Oct. 7, 2014•0 likes•1,522 views

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A glance at a few scalable stream processing techniques.

Lars AlbertssonFollow

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- 1. Scalable real-time processing techniques How to almost count Lars Albertsson, Schibsted
- 2. “We promised to count live... ...but since you can’t do that, we used historical numbers and this cool math to extrapolate.” ?!?
- 3. Stream counting is simple You already have the building blocks Yet many wait for batch execution Or go through estimation hoops
- 4. Accurate counting Server Bus Bucketiser Bucketiser Bucketiser Aggregator Server Server Server ● Straightforward, with some plumbing. ● Heavier than you need.
- 5. Now or later? Exact or rough? Approximation now >> accurate later
- 6. Basic scenarios ● How many distinct items in last x minutes? ● What are the top k items in last x minutes? ● How many Ys in last x minutes? These base techniques are sufficient for implementing e.g. personalisation and recommendation algorithms.
- 7. Cardinality - distinct stream count ● Naive: Set of hashes. X bits per item.
- 8. Cardinality - distinct stream count ● Naive: Set of hashes. X bits per item. ● Naive 2: Set approximation with Bloom filter + counter.
- 9. Counting in context ● Look backward, different time windows, compare. ● Count for a small time quantum, keep history. ● Aggregate old windows. ● Monoid representations are desirable.
- 10. Cardinality - distinct stream count ● Naive: Set of hashes. X bits per item. ● Naive 2: Set approximation with Bloom filter + counter. ● Naive 3: Hash to bitmap. Count bits.
- 11. Cardinality - distinct stream count ● Naive: Set of hashes. X bits per item. ● Naive 2: Set approximation with Bloom filter + counter. ● Naive 3: Hash to bitmap. Count bits. ● Attempt 4: Hash, bitmap, count + collision compensation. Linear Probabilistic Counter.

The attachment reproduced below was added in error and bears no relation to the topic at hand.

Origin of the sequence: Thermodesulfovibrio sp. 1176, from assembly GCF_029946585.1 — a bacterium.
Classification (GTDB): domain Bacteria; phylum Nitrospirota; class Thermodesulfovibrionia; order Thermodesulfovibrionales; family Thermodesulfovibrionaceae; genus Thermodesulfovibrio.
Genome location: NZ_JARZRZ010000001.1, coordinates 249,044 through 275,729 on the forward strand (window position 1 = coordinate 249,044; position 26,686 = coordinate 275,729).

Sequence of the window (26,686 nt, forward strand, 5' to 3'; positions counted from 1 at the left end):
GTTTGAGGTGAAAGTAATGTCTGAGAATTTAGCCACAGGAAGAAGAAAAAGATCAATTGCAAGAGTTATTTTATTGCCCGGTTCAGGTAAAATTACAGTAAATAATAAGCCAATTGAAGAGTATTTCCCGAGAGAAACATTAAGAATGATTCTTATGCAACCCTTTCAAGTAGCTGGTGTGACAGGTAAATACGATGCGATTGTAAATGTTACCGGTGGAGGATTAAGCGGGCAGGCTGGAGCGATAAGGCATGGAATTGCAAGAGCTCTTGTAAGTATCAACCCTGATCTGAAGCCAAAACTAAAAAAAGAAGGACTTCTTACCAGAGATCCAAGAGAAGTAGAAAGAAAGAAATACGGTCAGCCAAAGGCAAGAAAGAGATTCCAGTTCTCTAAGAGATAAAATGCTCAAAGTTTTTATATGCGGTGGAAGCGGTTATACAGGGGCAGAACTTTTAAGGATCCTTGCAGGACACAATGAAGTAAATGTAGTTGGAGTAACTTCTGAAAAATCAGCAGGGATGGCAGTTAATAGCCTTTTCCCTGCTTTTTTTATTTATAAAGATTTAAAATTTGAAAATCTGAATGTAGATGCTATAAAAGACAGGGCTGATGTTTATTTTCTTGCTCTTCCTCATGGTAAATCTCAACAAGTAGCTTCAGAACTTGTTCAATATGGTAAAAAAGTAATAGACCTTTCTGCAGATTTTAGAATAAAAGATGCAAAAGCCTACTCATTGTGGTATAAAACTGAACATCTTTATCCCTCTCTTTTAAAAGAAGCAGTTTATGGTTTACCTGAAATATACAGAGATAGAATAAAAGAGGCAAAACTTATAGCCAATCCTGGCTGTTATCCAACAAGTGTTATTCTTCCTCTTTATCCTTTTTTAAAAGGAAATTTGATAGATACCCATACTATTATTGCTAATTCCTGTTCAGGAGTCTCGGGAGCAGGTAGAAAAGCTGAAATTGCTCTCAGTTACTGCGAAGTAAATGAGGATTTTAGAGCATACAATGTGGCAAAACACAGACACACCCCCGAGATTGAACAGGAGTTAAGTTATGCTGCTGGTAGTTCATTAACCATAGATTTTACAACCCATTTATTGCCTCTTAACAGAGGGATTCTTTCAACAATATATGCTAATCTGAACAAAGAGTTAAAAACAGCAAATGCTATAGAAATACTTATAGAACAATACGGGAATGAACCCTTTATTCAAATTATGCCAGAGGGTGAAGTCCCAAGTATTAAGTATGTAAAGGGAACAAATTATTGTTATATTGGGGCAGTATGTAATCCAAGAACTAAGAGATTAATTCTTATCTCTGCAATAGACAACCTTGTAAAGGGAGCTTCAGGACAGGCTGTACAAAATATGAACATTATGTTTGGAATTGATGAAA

- 12. Cardinality - distinct stream count ● Naive: Set of hashes. X bits per item. ● Naive 2: Set approximation with Bloom filter + counter. ● Naive 3: Hash to bitmap. Count bits. ● Attempt 4: Hash, bitmap, count + collision compensation. Linear Probabilistic Counter. ● Read papers… -> HyperLogLog counter
- 13. Cardinality - distinct stream count Source: Shakespeare, highscalability.com
- 14. Top K counting U2 65 Gaga 46 Avicii 23 Eminem 21 Dolly 18 U2 65 Gaga 46 Avicii 23 Eminem 21 Peps 19 U2 65 Gaga 46 Avicii 23 Eminem 21 Dolly 20 ● Keep k items, assume absentees have lowest value ● Accurate at top, overcounting in bottom
- 15. Approx counting - Count-Min Sketch ● Compute n hashes for key. ● Increment once on each row, col by mod (hash) ● Retrieve by min() over rows 3 7 20 3 11 6 3+1 4 1 1 3 8 6 2+1 17 13 1 0 4 5 12 7 6 14 2 0 2 3 6+1 7 3 2 12 8+1 10 2 7 2 11 2
- 16. Top K with Count-Min Sketch U2 65 Gaga 46 Avicii 23 Eminem 21 Dolly 18 U2 65 Gaga 46 Avicii 23 Eminem 21 Peps 2 U2 65 Gaga 46 Avicii 23 Eminem 21 Dolly 19 ● Keep Heavy Hitters list. ● Lookup absentees in CMS. ● Risk of overcount is smaller and spread out.
- 17. Cubic CMS ● Decorate song with geo, age, etc. Pour into CMS. ● Keep heavy hitters per geo, age group. *:*:<U2> SE:*:<U2> *:31-40:<U2> SE:31-40:<U2> +1 +1 +1 +1
- 18. Machinery O(104) messages / s per machine. You probably only need one. If not, use Storm. Read and write to pub/sub channel, e.g. Kafka or ZeroMQ.
- 19. Brute force alternative Dump every single message into ElasticSearch. Suitable for high dimensionality cubes.
- 20. Recommendations, you said? ● Collaborative filtering - similarity matrix Users 2 4 1 1 5 2 0 1 7 1 0 6 5 2 9 0 3 0 3 8 0 6 0 7 Items
- 21. Shave the matrix Users Items 0,0 3 0,1 5 0,2 0 0,3 2 1,0 8 ... ... 2,1 9 1,0 8 2,2 7 5,0 7 5,2 6 ... ... Flip Sort 2,1 9 1,0 8 2,2 7 5,0 7 5,2 6 Cut 0 0 0 0 0 0 0 0 7 0 0 6 0 0 9 0 0 0 0 8 0 0 0 7 Noise removed - fine for recommendations 2 4 1 1 5 2 0 1 7 1 0 6 5 2 9 0 3 0 3 8 0 6 0 7
- 22. Hungry for more? Mikio Braun: http://www.berlinbuzzwords.de/session/real-time-personalization-and- recommendation-stream-mining Ted Dunning on deep learning for real-time anomaly detection: http://www. berlinbuzzwords.de/session/deep-learning-high-performance-time-series-databases Ted Dunning on Storm: http://www.youtube.com/watch?v=7PcmbI5aC20 Open source: stream-lib, Algebird
- 23. Want to work in this area? lalle@schibsted.com